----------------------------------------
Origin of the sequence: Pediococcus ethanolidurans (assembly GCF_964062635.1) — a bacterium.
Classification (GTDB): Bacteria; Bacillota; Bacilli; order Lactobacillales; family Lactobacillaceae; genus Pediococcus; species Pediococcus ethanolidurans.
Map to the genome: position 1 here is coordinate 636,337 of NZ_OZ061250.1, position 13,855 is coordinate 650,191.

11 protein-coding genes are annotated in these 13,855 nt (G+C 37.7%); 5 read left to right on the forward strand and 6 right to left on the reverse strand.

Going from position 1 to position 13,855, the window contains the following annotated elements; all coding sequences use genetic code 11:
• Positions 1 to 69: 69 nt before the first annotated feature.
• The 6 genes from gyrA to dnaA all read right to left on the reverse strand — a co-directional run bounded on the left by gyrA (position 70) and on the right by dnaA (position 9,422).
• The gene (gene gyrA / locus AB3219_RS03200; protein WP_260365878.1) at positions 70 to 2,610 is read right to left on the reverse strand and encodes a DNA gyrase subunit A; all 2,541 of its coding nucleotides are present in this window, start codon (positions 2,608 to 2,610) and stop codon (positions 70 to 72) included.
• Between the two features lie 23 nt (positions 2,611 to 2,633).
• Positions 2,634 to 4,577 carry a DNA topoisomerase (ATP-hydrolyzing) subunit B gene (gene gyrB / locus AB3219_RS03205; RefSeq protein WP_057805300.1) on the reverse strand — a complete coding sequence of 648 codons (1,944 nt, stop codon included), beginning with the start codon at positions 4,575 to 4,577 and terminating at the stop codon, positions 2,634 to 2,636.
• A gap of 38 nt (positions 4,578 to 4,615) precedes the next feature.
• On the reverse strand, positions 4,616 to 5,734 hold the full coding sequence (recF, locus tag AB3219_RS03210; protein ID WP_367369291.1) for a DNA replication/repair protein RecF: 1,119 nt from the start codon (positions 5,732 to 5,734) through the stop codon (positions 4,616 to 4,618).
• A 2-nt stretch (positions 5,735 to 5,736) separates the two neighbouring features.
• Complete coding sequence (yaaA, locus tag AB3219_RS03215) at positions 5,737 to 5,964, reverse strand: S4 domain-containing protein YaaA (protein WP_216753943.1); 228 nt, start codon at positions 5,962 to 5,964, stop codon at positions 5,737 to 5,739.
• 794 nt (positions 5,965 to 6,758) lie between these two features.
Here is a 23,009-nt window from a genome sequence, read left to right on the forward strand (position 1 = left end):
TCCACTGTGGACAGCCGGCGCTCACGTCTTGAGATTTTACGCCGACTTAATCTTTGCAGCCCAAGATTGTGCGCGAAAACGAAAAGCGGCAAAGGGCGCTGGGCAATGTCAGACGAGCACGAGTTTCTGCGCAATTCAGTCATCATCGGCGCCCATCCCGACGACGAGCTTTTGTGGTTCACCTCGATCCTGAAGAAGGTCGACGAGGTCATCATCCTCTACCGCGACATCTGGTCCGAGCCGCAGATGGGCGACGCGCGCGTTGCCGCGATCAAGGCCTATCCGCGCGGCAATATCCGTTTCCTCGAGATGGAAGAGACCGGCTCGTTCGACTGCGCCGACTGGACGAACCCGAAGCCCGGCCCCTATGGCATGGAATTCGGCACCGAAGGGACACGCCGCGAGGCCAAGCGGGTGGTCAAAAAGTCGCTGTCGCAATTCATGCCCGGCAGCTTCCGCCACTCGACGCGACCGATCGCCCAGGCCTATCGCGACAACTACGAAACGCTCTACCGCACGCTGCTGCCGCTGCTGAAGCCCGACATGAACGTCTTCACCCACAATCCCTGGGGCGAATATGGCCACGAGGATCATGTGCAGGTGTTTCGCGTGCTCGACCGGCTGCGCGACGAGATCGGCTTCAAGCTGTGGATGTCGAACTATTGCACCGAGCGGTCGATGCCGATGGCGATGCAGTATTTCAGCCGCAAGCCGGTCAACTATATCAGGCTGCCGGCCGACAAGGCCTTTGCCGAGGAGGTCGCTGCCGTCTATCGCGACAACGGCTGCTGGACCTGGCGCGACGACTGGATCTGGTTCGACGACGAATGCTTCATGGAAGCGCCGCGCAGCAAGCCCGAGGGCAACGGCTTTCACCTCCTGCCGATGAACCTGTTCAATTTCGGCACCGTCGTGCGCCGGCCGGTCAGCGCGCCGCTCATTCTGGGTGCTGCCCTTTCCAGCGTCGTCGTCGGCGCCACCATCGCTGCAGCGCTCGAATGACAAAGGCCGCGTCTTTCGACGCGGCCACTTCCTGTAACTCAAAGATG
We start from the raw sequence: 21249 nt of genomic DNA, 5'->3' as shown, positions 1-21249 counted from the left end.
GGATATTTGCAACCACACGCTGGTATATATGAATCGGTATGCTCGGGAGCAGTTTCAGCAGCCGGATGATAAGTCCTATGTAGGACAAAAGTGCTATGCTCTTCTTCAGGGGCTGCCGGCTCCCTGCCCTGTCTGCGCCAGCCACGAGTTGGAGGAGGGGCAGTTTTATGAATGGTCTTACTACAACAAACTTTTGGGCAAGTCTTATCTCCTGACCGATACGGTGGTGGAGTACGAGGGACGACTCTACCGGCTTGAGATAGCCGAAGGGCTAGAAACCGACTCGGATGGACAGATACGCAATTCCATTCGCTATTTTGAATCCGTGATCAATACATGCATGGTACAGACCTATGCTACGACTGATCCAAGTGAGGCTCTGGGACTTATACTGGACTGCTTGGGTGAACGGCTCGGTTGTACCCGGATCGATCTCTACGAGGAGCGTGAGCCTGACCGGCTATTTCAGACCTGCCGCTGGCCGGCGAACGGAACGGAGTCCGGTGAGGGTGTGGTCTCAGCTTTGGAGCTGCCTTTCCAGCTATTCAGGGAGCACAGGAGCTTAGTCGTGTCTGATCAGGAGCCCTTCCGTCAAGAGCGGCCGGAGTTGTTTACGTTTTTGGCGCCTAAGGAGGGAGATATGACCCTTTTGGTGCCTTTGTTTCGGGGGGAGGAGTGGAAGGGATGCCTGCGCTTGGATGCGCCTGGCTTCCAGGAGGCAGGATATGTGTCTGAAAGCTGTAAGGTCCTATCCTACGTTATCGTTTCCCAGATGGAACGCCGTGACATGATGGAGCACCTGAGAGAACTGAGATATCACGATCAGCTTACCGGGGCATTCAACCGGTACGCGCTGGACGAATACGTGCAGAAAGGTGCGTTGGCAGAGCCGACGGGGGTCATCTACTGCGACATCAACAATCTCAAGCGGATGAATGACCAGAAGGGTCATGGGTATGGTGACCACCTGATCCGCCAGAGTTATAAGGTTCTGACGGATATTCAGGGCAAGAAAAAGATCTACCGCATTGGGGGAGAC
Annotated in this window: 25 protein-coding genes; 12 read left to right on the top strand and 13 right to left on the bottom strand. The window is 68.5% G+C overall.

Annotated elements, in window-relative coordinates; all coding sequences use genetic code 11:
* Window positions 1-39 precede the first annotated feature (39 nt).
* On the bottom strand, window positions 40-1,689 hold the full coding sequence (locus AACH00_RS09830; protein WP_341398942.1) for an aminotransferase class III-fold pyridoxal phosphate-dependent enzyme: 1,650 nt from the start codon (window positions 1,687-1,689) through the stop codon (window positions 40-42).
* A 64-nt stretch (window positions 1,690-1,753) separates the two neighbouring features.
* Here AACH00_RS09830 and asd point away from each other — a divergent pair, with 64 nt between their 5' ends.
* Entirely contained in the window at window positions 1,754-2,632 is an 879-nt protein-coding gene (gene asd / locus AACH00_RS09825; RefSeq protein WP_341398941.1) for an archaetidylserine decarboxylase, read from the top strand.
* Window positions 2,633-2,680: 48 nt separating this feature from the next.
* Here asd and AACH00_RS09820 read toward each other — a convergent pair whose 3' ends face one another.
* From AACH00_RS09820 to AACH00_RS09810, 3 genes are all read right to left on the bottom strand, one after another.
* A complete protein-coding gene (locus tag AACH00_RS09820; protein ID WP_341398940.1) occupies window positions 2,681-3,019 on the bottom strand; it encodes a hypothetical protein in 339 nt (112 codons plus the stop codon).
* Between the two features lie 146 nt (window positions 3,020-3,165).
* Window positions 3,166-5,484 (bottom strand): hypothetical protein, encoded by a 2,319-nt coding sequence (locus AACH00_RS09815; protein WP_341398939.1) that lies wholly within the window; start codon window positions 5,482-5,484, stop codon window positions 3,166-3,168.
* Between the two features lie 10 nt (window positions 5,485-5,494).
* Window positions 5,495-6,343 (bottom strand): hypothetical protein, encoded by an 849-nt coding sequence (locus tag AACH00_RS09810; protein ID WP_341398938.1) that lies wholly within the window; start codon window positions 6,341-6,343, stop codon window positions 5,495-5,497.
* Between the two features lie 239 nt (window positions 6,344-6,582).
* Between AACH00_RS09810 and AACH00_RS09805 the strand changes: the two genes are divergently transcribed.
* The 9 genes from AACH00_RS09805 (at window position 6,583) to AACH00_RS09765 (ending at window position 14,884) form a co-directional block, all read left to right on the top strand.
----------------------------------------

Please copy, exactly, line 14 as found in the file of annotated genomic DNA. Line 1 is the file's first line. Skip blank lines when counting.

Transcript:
• Complete coding sequence (yaaA, locus tag AB3219_RS03215) at positions 5,737 to 5,964, reverse strand: S4 domain-containing protein YaaA (protein WP_216753943.1); 228 nt, start codon at positions 5,962 to 5,964, stop codon at positions 5,737 to 5,739.